My fellow columnist, Jan Gooding, writes about brand activism here, and makes the clear point that sometimes it’s better for brands to ‘do’ before the ‘showing’.

Kantar’s Brand Z work this year has some thought-provoking stuff and makes the point that consumer expectations of corporate responsibility have increased dramatically and, importantly, go well beyond sustainability and the environment.

Personally, I’d like to see the definition of ‘useful’ extended to decent and fair corporate citizenship, which means paying taxes and refunding government help if it proves not to be needed.

I saw this John Lewis poster in-store last week.

‘Committed to Better’, it says, with small print underneath explaining that John Lewis likes to ‘consider the communities around our stores and…always look to improve our social and environmental impact’.

Yeah, well improving social impact to me includes repaying some of rates relief it received. Of all businesses, you’d think John Lewis would get this. Things must be worse than they look from the outside.

You know that the industry’s attempts to improve ethnic representation in advertising have improved beyond all bounds when, as with Sainsbury’s Christmas ads, they provoke a racist backlash.

I used to notice ads — ok, it’s part of my job to look out for these things —when they showed minority ethnic cast members; it was the rarity value. Now I notice them when they don’t and the cast is all-white.

But I fear the same cannot be said for the industry’s efforts to improve diversity, whether by race or social background, on the other side of the screen — ie in agencies and marketing departments. That’s because, when the recruitment shutters come down, as they inevitably have, the old ways will re-assert themselves.

Perhaps the same too goes for age.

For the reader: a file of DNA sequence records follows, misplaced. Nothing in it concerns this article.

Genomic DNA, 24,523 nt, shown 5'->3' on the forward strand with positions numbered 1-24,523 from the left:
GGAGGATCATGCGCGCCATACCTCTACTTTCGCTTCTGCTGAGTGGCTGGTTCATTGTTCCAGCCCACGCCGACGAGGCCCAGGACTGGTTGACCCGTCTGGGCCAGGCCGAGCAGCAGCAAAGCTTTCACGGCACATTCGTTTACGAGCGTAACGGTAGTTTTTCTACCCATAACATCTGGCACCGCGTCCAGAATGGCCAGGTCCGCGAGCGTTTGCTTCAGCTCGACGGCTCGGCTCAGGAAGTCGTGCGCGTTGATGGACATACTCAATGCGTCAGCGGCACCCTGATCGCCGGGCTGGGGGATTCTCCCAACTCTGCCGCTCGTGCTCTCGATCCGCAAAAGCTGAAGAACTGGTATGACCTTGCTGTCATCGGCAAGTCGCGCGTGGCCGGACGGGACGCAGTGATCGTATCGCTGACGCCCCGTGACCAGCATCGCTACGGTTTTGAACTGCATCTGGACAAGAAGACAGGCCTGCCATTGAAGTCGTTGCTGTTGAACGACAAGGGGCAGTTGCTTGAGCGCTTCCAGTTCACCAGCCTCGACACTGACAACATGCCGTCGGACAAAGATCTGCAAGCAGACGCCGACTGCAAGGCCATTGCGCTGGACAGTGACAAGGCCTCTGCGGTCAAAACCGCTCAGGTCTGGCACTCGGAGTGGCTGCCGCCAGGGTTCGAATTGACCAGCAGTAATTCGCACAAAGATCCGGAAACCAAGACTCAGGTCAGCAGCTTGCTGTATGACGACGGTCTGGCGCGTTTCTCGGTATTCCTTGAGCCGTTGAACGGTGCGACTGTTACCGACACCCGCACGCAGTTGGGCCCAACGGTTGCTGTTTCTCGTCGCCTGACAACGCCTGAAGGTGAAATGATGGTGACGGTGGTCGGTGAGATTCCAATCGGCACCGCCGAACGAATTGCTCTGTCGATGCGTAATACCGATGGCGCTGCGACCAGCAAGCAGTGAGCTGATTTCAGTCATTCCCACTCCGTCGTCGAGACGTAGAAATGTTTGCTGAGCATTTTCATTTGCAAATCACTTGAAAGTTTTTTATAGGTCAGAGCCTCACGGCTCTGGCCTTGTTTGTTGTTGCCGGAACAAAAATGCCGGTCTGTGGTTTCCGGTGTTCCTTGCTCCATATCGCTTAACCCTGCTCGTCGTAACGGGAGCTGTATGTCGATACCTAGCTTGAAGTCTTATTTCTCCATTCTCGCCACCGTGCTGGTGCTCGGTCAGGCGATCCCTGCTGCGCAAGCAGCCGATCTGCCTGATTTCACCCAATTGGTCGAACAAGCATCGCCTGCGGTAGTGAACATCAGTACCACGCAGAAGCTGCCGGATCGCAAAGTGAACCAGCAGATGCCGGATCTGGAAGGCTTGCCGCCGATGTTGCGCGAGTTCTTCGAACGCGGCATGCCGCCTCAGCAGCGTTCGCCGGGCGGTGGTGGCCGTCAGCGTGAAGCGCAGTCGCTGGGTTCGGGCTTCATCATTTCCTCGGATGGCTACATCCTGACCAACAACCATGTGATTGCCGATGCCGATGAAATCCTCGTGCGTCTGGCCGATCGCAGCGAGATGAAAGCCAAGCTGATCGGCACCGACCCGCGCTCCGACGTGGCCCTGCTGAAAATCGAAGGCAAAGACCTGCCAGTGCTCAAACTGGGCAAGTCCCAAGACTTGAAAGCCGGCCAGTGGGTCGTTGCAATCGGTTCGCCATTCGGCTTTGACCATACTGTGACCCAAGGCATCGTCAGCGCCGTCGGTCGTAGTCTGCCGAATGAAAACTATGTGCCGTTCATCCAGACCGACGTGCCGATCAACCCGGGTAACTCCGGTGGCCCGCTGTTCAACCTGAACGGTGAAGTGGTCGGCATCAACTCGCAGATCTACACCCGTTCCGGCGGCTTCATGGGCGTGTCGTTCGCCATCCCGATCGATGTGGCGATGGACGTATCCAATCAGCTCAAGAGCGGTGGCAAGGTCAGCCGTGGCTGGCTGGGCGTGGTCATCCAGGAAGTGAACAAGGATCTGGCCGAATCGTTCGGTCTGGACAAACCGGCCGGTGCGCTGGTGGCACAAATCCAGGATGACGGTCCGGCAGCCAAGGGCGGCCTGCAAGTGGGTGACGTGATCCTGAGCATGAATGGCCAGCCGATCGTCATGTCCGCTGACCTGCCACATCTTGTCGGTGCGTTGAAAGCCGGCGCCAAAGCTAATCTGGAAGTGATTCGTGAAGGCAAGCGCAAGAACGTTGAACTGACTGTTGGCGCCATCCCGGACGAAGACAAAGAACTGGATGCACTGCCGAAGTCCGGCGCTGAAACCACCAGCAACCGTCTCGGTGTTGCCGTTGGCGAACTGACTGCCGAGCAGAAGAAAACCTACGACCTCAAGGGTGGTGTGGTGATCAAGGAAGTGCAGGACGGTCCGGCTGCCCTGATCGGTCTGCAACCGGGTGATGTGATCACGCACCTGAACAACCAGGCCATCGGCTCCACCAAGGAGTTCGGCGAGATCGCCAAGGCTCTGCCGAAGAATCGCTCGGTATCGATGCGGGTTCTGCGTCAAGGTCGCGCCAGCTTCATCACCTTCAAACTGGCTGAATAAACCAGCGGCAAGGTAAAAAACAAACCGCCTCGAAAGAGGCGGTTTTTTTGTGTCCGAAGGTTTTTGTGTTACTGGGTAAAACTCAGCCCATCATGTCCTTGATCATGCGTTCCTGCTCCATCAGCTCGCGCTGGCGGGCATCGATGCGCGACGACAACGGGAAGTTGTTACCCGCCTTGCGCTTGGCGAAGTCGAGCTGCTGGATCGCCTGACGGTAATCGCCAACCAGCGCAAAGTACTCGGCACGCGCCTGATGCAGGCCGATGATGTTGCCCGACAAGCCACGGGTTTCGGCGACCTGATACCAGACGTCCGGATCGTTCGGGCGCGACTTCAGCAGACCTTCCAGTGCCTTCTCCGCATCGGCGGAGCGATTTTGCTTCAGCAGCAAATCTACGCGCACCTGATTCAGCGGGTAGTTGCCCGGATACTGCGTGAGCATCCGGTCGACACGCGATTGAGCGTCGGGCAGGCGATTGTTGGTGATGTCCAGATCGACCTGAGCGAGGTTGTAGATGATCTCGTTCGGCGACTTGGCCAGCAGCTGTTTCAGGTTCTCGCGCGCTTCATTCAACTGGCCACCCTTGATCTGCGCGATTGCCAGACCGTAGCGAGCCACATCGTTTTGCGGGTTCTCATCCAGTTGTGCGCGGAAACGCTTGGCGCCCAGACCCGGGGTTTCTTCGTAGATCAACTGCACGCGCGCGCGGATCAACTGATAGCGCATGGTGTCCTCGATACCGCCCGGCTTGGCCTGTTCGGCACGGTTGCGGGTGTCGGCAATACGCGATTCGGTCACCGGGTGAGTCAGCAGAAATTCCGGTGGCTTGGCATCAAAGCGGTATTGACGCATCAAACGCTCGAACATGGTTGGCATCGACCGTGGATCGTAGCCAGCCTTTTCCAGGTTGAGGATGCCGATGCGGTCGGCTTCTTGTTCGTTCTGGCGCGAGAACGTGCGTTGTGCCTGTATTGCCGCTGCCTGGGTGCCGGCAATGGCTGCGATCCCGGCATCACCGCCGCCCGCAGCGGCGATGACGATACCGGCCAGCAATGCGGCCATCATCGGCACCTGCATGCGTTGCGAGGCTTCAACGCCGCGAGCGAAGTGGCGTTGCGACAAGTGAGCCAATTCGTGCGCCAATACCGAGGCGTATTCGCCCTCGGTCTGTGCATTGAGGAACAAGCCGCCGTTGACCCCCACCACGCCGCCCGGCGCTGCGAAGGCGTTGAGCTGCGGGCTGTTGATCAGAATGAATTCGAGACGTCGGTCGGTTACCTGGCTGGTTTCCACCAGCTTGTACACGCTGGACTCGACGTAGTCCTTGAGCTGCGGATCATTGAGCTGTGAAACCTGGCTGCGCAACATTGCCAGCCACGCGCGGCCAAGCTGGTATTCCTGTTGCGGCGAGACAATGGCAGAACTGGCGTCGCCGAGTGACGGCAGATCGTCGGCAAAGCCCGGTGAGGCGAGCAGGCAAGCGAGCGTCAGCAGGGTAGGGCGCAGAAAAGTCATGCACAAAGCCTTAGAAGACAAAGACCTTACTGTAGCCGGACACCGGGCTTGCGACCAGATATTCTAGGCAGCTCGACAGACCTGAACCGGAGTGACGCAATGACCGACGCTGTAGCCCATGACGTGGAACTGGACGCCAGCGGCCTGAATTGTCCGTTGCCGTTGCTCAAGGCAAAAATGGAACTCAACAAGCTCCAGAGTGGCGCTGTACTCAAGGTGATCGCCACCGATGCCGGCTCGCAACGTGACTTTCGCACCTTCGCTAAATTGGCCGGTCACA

A contact said to me in the summer — before WPP boss Mark Read’s self-inflicted shit-storm on the average age of WPP staff — that anyone “over 40 in an agency or marketing function has a target on their back”.

If this is true, and it perhaps won’t be clear until the next IPA industry census, then the loss of experience, wisdom and perspective — valuable but hard to put a price on — is like the industry shooting itself in the foot.

On the other hand, over-40s with some fire in their bellies, could be pushing on open doors if they decide to do their own thing.

Lastly, I’d like to see an end to what I call vocabulary degradation or inflation.

We’ve had Mondelez and its ‘humaning’ abomination, but there are other equally pernicious crimes against normal speech.

Two spring to mind. Everybody ‘strives’ to achieve x or y these days; what’s wrong with ‘try’ or ‘attempt’? And have you ever met an agency or marketer who doesn’t have a ‘deep’ understanding of this or that?

Deep often means they can bore for the UK on the subject. Me, I’m happy with people who just get or know stuff in the normal way without the need to show-off.

On that cheery(ish) note, let’s hasten 2020 out of the door. Things can only get better.